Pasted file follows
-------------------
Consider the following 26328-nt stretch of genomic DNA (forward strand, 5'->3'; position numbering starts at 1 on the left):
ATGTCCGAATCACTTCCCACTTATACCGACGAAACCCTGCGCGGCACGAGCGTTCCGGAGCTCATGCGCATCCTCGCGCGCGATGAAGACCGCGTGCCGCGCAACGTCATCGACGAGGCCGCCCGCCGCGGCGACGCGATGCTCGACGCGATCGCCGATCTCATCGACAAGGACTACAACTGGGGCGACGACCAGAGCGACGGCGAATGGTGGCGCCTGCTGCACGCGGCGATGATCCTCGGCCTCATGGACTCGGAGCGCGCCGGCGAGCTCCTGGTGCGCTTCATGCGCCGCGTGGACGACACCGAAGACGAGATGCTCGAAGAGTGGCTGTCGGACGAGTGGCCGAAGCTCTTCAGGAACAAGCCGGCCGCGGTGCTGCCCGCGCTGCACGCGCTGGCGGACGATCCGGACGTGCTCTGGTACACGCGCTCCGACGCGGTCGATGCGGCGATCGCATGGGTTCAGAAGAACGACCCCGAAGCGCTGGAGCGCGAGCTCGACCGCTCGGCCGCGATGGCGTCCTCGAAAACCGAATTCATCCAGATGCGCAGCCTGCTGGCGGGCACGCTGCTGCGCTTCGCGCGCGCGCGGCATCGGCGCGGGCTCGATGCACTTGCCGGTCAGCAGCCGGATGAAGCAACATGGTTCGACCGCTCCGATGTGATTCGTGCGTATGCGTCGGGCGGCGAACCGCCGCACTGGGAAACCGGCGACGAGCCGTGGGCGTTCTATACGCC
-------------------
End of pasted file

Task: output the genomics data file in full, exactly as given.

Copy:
Consider the following 26328-nt stretch of genomic DNA (forward strand, 5'->3'; position numbering starts at 1 on the left):
ATGTCCGAATCACTTCCCACTTATACCGACGAAACCCTGCGCGGCACGAGCGTTCCGGAGCTCATGCGCATCCTCGCGCGCGATGAAGACCGCGTGCCGCGCAACGTCATCGACGAGGCCGCCCGCCGCGGCGACGCGATGCTCGACGCGATCGCCGATCTCATCGACAAGGACTACAACTGGGGCGACGACCAGAGCGACGGCGAATGGTGGCGCCTGCTGCACGCGGCGATGATCCTCGGCCTCATGGACTCGGAGCGCGCCGGCGAGCTCCTGGTGCGCTTCATGCGCCGCGTGGACGACACCGAAGACGAGATGCTCGAAGAGTGGCTGTCGGACGAGTGGCCGAAGCTCTTCAGGAACAAGCCGGCCGCGGTGCTGCCCGCGCTGCACGCGCTGGCGGACGATCCGGACGTGCTCTGGTACACGCGCTCCGACGCGGTCGATGCGGCGATCGCATGGGTTCAGAAGAACGACCCCGAAGCGCTGGAGCGCGAGCTCGACCGCTCGGCCGCGATGGCGTCCTCGAAAACCGAATTCATCCAGATGCGCAGCCTGCTGGCGGGCACGCTGCTGCGCTTCGCGCGCGCGCGGCATCGGCGCGGGCTCGATGCACTTGCCGGTCAGCAGCCGGATGAAGCAACATGGTTCGACCGCTCCGATGTGATTCGTGCGTATGCGTCGGGCGGCGAACCGCCGCACTGGGAAACCGGCGACGAGCCGTGGGCGTTCTATACGCC